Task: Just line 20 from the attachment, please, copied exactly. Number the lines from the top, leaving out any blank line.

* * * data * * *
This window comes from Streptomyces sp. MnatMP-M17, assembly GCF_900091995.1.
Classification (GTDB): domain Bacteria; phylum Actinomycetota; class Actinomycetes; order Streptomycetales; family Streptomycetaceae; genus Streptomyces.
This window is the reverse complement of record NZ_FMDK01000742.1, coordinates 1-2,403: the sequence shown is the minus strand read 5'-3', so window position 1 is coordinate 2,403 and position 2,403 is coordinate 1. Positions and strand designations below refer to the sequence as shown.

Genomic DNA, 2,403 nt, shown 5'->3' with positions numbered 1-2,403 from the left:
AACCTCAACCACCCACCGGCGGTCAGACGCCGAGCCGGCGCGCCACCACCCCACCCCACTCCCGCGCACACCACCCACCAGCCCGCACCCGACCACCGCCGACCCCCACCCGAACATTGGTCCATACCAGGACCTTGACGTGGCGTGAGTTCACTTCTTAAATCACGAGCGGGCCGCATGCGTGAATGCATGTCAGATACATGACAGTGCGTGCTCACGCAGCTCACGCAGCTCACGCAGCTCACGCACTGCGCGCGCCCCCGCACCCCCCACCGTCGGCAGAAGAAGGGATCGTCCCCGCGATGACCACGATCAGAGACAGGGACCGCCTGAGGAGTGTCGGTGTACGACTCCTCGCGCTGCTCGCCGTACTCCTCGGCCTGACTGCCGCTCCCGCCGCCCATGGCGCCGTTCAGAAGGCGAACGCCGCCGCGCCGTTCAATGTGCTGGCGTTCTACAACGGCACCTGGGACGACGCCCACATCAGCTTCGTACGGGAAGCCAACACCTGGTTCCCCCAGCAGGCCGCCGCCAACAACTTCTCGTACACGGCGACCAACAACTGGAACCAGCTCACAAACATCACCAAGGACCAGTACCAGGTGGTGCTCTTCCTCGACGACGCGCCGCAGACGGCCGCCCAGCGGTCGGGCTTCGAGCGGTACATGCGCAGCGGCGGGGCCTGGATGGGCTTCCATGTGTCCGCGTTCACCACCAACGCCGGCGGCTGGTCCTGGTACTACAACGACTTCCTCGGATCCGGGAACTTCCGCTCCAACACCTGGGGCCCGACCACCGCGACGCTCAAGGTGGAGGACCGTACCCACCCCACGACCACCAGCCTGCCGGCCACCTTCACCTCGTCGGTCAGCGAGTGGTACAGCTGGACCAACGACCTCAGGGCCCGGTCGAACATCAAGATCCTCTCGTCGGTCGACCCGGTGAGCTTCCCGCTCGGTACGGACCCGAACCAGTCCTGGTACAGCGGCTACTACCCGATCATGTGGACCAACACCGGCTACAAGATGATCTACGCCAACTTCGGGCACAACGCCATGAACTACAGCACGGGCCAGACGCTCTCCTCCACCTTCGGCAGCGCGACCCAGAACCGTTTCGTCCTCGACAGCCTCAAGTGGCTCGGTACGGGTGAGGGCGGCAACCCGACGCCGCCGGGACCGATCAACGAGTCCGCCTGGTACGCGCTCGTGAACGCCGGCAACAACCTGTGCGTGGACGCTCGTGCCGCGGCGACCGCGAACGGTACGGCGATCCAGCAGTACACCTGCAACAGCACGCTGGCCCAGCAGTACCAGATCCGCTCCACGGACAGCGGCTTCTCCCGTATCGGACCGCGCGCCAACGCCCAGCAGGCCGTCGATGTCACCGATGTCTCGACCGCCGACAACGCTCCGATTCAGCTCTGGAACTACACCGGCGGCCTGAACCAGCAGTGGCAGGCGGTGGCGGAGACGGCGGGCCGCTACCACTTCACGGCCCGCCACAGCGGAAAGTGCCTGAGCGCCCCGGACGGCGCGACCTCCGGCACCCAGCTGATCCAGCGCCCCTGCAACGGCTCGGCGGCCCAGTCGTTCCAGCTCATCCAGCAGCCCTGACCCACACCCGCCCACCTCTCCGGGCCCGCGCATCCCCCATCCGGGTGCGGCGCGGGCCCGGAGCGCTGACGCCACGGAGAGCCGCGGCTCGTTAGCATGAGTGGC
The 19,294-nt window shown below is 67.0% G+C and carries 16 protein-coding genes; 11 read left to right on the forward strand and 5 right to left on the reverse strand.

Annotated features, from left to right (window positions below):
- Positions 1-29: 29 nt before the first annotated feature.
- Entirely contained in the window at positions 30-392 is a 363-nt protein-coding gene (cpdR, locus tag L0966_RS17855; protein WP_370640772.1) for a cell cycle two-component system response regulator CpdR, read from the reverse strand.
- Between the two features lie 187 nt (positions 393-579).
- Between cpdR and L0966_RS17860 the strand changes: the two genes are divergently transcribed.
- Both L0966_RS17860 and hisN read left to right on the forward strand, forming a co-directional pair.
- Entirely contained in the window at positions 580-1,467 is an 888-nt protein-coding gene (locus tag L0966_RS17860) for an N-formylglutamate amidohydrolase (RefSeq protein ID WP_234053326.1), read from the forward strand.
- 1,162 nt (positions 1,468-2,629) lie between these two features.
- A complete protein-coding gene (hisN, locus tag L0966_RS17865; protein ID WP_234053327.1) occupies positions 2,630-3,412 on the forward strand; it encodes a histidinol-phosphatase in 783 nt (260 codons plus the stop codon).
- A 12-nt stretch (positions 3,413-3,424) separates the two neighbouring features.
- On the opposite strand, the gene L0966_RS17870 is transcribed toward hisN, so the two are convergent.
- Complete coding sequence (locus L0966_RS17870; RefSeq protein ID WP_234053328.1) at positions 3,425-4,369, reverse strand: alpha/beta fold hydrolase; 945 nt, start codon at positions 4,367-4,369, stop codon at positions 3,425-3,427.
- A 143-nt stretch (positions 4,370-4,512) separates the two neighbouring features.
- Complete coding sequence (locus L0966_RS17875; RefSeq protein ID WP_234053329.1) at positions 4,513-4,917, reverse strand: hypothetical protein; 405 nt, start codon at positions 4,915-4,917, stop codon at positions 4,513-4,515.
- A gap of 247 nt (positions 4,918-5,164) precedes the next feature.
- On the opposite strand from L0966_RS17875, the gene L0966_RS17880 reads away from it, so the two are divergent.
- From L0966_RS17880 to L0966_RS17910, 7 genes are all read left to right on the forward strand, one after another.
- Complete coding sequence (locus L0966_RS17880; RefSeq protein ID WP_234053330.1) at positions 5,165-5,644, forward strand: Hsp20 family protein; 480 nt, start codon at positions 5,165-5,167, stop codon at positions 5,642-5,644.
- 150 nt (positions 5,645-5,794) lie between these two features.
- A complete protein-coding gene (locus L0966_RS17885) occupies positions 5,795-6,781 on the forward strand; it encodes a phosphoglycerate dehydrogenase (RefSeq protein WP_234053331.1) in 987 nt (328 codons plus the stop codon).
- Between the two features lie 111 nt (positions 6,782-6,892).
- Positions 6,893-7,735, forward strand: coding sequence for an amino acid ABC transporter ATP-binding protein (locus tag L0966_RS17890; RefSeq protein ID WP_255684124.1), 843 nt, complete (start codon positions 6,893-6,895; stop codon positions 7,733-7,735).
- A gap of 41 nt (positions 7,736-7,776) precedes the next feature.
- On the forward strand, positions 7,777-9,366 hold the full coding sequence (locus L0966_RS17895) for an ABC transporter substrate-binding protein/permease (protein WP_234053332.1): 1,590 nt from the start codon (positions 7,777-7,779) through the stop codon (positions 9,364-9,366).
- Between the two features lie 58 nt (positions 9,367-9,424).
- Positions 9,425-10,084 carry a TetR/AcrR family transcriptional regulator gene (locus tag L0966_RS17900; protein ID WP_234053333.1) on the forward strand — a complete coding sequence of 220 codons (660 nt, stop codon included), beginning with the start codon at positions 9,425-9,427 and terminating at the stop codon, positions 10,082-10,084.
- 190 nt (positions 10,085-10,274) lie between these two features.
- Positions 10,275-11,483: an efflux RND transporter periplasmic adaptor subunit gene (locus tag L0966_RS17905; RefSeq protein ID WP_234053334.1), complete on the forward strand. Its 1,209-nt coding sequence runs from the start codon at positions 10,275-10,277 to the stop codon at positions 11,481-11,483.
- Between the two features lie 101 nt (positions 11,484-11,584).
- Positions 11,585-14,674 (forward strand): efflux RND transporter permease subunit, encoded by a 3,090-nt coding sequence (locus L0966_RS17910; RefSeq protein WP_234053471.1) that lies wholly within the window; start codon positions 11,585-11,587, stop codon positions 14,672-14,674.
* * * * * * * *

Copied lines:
- Complete coding sequence (locus L0966_RS17875; RefSeq protein ID WP_234053329.1) at positions 4,513-4,917, reverse strand: hypothetical protein; 405 nt, start codon at positions 4,915-4,917, stop codon at positions 4,513-4,515.